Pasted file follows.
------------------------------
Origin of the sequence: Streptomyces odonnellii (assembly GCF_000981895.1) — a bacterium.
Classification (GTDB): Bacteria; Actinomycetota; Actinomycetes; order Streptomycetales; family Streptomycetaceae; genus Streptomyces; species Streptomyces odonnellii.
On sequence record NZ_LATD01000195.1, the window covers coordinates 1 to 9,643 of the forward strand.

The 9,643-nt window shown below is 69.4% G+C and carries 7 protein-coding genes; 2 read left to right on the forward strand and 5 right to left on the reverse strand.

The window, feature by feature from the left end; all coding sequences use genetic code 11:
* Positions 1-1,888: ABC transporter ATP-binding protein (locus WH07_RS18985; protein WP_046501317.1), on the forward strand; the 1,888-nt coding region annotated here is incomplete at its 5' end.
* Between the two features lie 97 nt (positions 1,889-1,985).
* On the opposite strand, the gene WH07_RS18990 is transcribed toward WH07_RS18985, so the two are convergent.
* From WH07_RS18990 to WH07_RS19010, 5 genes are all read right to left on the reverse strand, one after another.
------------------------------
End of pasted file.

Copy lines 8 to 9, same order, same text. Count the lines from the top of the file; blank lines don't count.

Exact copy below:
* On the opposite strand, the gene WH07_RS18990 is transcribed toward WH07_RS18985, so the two are convergent.
* From WH07_RS18990 to WH07_RS19010, 5 genes are all read right to left on the reverse strand, one after another.